Starting Fresh at 66: This Artist's Painting Journey Began Just Four Years Ago

Paige Simianer | June 6, 2024

"With an innate desire to share the beauty of God's contradictions, my work reflects what I find to be beautiful and wholly notable within those contradictions."

Artwork Archive’s Featured Artist Gary LaParl is a realist painter working in oils and mixed media, with a deep passion for reflecting his core personal values: respect, equity, and a strong belief in our spiritual nature. 

Drawn to a variety of media and armed with a passion for painting faces, Gary predominantly paints vintage men, capturing the essence of lovers, brothers, friends, or strangers from bygone eras. As he finds vintage images of men, he brings them to life, honoring the relationships that might have been constrained by the social structures of their time. 

Ultimately, Gary LaParl aims to contribute to the vast library of ideas and perspectives that foster greater understanding and empathy. He hopes that as his work evolves, it reaches someone who feels as though they have finally been seen and heard. 

At 66 years old, Gary considers himself a relatively young painter. And, just four years ago in 2020, he took up painting, realizing that every step of his journey had led him to this point. Each experience has contributed to the strength and depth of his work, culminating in the vibrant and empathetic pieces he creates today. 

Artwork Archive had the chance to chat with Gary LaParl about how he came to pursue painting, the advice he has for other artists, and how Artwork Archive helps him manage his studio and art career! 

You can see more of his work on Discovery and learn more about his art practice below.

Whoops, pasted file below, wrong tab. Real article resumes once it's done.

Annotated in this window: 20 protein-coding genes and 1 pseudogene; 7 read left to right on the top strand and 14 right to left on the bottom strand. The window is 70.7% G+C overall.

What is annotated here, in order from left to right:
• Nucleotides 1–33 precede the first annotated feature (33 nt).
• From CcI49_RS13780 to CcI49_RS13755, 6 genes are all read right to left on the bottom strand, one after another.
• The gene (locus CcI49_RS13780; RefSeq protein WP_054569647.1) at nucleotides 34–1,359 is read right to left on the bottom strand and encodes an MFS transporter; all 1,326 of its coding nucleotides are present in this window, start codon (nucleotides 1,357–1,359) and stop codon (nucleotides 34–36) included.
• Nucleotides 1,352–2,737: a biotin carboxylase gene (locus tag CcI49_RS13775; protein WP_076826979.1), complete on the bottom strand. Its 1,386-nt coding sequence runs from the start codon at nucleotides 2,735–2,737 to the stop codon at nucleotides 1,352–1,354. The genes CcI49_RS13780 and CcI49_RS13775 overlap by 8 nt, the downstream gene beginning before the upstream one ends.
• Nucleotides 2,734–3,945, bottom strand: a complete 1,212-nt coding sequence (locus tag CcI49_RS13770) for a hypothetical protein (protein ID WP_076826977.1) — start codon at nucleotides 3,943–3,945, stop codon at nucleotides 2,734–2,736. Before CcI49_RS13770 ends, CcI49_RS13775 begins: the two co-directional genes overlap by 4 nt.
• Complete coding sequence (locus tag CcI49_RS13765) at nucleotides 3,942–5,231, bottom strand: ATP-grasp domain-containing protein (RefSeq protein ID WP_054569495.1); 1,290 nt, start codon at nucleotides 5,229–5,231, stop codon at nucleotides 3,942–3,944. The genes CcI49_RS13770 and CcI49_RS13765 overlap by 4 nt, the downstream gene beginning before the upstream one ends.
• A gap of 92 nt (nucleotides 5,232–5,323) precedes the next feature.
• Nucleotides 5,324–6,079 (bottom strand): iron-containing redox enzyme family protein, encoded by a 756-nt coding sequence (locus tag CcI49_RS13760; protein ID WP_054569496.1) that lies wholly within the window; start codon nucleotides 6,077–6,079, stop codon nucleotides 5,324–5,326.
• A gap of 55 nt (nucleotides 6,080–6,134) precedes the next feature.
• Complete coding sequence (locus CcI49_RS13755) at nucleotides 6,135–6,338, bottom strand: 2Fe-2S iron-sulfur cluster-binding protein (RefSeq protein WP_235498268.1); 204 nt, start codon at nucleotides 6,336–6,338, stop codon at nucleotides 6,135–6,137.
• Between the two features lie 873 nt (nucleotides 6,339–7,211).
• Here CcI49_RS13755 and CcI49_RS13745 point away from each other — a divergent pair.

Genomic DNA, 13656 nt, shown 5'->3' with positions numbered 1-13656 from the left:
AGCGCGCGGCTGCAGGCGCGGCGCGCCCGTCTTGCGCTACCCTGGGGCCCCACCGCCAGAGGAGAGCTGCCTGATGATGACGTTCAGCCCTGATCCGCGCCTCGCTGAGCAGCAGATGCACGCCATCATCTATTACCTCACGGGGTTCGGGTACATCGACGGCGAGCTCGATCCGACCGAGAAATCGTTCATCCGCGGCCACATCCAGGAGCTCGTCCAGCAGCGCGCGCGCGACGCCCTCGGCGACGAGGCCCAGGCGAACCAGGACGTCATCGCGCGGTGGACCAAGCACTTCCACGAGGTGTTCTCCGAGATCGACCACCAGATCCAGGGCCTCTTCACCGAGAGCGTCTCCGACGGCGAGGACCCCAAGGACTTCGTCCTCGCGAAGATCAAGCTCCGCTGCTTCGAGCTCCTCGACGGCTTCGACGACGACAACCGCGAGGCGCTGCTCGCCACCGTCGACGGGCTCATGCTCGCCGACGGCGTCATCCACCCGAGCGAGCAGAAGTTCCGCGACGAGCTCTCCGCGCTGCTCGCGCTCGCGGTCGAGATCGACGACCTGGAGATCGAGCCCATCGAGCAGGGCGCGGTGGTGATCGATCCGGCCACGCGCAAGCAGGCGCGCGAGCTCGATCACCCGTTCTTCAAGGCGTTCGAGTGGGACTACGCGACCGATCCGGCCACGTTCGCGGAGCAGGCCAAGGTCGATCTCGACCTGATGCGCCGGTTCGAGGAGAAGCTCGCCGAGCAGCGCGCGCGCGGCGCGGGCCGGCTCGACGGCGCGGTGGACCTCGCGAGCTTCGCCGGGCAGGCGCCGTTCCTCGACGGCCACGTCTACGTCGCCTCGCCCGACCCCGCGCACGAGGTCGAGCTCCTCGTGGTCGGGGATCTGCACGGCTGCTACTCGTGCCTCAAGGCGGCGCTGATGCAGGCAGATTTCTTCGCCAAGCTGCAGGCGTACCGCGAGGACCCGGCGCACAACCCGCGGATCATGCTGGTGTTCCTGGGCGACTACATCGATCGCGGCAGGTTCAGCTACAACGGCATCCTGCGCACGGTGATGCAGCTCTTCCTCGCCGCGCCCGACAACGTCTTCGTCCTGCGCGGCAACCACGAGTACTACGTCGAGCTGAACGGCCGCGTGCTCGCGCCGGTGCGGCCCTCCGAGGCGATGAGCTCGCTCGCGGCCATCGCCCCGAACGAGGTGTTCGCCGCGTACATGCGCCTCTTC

Gary LaParl, The Space Between, 24 x 30 x 1 in

Can you walk us through your creative process? 

I am a realist painter working in oils and mixed media, and I love painting faces.

Since I’m drawn to masculine energy, I mostly paint men—vintage men. I love finding vintage images of two men, whether they be lovers, brothers, friends, or strangers, and bringing them to life with colorful fabric or paper and oils.

I carefully select a vintage photo, modify it in Photoshop and Lightroom—sometimes blending images together—and use that as my reference, which I transfer to a gessoed cradle board.

All skin tones in my collages are in oils, and the clothing and backgrounds are either paper or fabric. I quickly select fabrics or paper that I feel will work well with the image (I really don’t want to think too hard about this!), cut them, and attach them with PV Glue to the board. Then I apply two coats of clear gesso over the medium before starting to paint.


What role does empathy play in your artistic vision and creations?

I have loved and collected vintage images of men for years. 

Whether you perceive them as friends or partners, many of these images convey both melancholy and excitement about sharing their friendship or relationship through a photo. I love adding color to these images and enhancing their positive elements.

If these men were indeed romantically linked, it's sad to think about how the fullness of their lives and loves might have been taken from them by the social stricture of their time. 

Recently, I visited the tomb of Oscar Wilde at Père-Lachais in Paris and was overwhelmed thinking about his story and how he was mistreated.

Gary LaParl, Timmons One, 24 x 30 x 1 in

In hindsight, what’s something you wish you knew before becoming a professional artist? 

I’m a relatively young painter, although I’m 66 years old.